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CDC Advisory Committee Recommends Flu Vaccination for All People Ages 6 Months and Older During 2010-2011 Flu Season
February 25, 2010
The Center's For Disease Control and Prevention's (CDC) Advisory Committee on Immunization Practices (ACIP) met in Atlanta, Georgia on Wednesday to report on the current state of the 2009-2010 H1N1 pandemic and to discuss steps to prevent and control the virus moving forward.
The CDC’s Influenza Division reported that the H1N1 flu was most widespread in the United States in late October and early November. October 2009 saw the highest rate of flu illness of any flu season since surveillance began. Children ages 5 – 17 were most likely to be hospitalized from the H1N1 flu virus. The majority of people who were hospitalized had an underlying condition, with asthma being the most common.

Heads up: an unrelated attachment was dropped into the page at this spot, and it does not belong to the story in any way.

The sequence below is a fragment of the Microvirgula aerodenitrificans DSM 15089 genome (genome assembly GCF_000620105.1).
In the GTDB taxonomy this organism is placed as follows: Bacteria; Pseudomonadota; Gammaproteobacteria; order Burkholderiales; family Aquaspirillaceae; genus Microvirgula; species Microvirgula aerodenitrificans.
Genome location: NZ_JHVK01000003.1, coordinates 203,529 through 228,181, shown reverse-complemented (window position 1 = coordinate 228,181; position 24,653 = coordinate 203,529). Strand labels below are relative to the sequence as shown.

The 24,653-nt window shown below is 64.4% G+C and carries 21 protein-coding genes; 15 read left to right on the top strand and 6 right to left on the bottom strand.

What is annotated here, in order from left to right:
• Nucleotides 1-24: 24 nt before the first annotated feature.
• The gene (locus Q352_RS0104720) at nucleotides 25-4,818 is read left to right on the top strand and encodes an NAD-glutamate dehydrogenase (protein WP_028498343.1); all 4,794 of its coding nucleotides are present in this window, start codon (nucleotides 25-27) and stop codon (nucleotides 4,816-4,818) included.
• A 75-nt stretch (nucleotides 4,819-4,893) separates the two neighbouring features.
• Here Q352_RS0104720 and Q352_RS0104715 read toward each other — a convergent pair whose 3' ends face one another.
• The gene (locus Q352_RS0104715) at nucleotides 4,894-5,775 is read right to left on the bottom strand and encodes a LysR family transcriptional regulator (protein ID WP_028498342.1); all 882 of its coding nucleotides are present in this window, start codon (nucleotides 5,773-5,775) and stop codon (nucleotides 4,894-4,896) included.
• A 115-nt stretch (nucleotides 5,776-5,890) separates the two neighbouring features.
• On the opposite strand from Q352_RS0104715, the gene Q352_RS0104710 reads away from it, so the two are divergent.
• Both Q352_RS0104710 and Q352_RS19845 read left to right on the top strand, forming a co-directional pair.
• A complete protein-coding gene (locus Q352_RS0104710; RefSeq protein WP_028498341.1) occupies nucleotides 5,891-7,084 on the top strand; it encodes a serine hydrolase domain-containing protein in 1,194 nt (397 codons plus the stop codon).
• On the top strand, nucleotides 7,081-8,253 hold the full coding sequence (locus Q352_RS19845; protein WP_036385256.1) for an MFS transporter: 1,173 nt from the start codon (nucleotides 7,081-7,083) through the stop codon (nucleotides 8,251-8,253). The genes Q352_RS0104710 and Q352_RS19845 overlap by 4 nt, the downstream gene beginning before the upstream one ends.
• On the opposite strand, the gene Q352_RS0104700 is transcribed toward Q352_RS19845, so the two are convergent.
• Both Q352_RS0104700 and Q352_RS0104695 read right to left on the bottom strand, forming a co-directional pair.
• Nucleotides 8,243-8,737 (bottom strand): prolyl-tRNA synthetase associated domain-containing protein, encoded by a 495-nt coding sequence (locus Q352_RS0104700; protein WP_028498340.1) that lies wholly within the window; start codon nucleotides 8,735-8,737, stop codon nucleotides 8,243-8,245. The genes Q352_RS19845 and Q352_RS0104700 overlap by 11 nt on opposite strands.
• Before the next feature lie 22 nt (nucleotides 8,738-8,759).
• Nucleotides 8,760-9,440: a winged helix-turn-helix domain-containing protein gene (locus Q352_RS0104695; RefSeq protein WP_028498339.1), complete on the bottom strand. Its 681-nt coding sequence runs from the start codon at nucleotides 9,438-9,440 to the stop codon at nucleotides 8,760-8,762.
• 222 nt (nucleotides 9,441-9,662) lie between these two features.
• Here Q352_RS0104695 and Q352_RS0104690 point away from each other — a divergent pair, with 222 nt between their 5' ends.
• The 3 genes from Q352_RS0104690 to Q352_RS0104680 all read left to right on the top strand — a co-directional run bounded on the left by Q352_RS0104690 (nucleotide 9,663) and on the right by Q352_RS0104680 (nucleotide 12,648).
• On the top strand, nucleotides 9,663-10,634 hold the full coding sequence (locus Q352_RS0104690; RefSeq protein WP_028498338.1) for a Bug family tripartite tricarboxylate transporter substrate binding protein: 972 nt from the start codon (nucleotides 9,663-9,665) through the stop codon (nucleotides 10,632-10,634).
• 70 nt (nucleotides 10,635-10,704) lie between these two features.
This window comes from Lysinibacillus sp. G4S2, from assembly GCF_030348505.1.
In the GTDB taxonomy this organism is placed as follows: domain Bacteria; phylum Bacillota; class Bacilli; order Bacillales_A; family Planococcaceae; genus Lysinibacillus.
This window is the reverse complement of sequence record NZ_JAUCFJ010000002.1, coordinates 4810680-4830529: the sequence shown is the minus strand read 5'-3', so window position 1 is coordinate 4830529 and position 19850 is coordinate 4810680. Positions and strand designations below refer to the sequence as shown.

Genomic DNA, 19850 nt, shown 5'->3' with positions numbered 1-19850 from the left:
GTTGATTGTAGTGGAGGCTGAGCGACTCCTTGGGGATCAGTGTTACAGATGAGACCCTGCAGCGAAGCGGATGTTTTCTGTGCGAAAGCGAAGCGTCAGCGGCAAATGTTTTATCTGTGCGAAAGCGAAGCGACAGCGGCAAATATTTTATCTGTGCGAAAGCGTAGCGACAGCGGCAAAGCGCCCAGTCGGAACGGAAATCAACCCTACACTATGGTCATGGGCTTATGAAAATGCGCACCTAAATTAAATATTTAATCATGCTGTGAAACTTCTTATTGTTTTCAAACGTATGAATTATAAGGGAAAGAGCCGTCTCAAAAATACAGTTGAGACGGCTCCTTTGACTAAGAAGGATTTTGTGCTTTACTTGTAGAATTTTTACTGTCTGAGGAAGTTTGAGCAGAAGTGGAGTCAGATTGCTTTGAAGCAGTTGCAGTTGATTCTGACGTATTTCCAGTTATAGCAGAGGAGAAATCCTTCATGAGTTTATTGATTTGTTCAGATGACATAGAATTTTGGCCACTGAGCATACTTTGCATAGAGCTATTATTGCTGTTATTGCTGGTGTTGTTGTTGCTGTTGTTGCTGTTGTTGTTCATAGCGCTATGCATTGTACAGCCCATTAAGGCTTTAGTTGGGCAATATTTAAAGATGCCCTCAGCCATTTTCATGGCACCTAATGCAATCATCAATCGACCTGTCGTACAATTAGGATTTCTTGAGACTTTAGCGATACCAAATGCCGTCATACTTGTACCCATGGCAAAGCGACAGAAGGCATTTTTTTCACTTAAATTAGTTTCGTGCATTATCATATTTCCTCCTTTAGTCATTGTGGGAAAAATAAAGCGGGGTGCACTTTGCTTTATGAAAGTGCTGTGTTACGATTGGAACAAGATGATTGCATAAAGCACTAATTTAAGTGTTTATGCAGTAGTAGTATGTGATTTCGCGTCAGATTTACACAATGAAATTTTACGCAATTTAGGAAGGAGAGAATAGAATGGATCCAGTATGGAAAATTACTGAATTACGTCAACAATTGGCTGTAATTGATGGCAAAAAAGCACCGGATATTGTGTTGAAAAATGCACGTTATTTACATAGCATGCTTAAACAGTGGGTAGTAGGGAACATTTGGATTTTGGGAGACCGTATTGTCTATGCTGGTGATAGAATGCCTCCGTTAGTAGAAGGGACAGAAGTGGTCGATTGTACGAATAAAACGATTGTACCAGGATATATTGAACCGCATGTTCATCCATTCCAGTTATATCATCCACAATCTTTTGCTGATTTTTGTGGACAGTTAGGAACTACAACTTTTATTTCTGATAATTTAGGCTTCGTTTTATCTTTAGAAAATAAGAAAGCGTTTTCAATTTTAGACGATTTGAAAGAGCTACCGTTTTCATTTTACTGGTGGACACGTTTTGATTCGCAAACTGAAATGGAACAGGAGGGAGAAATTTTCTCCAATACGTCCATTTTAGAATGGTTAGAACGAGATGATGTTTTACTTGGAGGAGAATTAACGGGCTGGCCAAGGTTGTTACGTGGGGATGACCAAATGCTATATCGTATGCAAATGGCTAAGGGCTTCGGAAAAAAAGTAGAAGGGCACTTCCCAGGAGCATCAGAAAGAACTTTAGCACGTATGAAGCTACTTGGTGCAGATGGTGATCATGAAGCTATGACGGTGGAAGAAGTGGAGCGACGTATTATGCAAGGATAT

The CDC Influenza Division also reported that H1N1 viruses from over 100 countries have been characterized and virtually all of them are similar to the strain of H1N1 included in the 2009 H1N1 flu vaccine. The H1N1 virus has not changed significantly since it was first recognized in spring 2009 and remains responsive to antiviral treatment.
The CDC’s Immunization Services Division reported that as of mid February, 126 million doses of vaccine had been ordered by states and that innovative school based vaccination programs were effective in reaching children who were in the target groups for vaccination.
The ACIP also voted to expand the recommendation for annual influenza vaccination to include all people aged 6 months and older. The recommendation will take effect in the 2010 – 2011 influenza season. The previous recommendation focused on vaccinating those who are at increased risk for complications from the flu.